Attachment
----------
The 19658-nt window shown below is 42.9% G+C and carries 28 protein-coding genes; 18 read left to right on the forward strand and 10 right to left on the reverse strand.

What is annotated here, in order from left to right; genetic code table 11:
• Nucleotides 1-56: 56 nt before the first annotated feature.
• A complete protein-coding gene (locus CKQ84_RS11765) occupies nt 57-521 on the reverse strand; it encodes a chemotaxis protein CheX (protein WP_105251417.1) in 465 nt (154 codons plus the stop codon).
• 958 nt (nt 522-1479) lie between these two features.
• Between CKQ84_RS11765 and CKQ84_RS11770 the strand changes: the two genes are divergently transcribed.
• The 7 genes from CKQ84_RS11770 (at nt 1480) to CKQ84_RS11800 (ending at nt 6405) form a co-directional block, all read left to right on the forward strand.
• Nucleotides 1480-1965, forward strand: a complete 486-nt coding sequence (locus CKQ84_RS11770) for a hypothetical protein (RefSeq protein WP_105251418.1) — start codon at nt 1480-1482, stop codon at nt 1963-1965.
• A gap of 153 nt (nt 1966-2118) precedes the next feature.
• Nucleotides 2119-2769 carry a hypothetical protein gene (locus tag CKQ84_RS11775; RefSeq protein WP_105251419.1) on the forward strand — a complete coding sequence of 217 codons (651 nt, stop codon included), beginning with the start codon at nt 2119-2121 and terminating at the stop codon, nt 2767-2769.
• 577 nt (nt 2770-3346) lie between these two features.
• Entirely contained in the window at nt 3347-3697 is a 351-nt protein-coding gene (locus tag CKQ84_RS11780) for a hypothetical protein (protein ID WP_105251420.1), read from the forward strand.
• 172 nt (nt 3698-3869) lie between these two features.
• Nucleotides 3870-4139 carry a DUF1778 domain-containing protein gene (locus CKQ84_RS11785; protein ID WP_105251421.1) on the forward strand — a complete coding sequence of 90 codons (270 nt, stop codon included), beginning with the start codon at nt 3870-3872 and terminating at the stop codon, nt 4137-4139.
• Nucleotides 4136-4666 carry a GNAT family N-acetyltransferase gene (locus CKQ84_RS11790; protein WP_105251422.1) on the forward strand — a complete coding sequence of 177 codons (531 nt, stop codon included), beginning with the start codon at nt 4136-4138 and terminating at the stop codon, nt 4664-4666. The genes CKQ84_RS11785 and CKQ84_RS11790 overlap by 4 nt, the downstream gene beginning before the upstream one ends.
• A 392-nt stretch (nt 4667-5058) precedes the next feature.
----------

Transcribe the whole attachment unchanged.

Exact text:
The 19658-nt window shown below is 42.9% G+C and carries 28 protein-coding genes; 18 read left to right on the forward strand and 10 right to left on the reverse strand.

What is annotated here, in order from left to right; genetic code table 11:
• Nucleotides 1-56: 56 nt before the first annotated feature.
• A complete protein-coding gene (locus CKQ84_RS11765) occupies nt 57-521 on the reverse strand; it encodes a chemotaxis protein CheX (protein WP_105251417.1) in 465 nt (154 codons plus the stop codon).
• 958 nt (nt 522-1479) lie between these two features.
• Between CKQ84_RS11765 and CKQ84_RS11770 the strand changes: the two genes are divergently transcribed.
• The 7 genes from CKQ84_RS11770 (at nt 1480) to CKQ84_RS11800 (ending at nt 6405) form a co-directional block, all read left to right on the forward strand.
• Nucleotides 1480-1965, forward strand: a complete 486-nt coding sequence (locus CKQ84_RS11770) for a hypothetical protein (RefSeq protein WP_105251418.1) — start codon at nt 1480-1482, stop codon at nt 1963-1965.
• A gap of 153 nt (nt 1966-2118) precedes the next feature.
• Nucleotides 2119-2769 carry a hypothetical protein gene (locus tag CKQ84_RS11775; RefSeq protein WP_105251419.1) on the forward strand — a complete coding sequence of 217 codons (651 nt, stop codon included), beginning with the start codon at nt 2119-2121 and terminating at the stop codon, nt 2767-2769.
• 577 nt (nt 2770-3346) lie between these two features.
• Entirely contained in the window at nt 3347-3697 is a 351-nt protein-coding gene (locus tag CKQ84_RS11780) for a hypothetical protein (protein ID WP_105251420.1), read from the forward strand.
• 172 nt (nt 3698-3869) lie between these two features.
• Nucleotides 3870-4139 carry a DUF1778 domain-containing protein gene (locus CKQ84_RS11785; protein ID WP_105251421.1) on the forward strand — a complete coding sequence of 90 codons (270 nt, stop codon included), beginning with the start codon at nt 3870-3872 and terminating at the stop codon, nt 4137-4139.
• Nucleotides 4136-4666 carry a GNAT family N-acetyltransferase gene (locus CKQ84_RS11790; protein WP_105251422.1) on the forward strand — a complete coding sequence of 177 codons (531 nt, stop codon included), beginning with the start codon at nt 4136-4138 and terminating at the stop codon, nt 4664-4666. The genes CKQ84_RS11785 and CKQ84_RS11790 overlap by 4 nt, the downstream gene beginning before the upstream one ends.
• A 392-nt stretch (nt 4667-5058) precedes the next feature.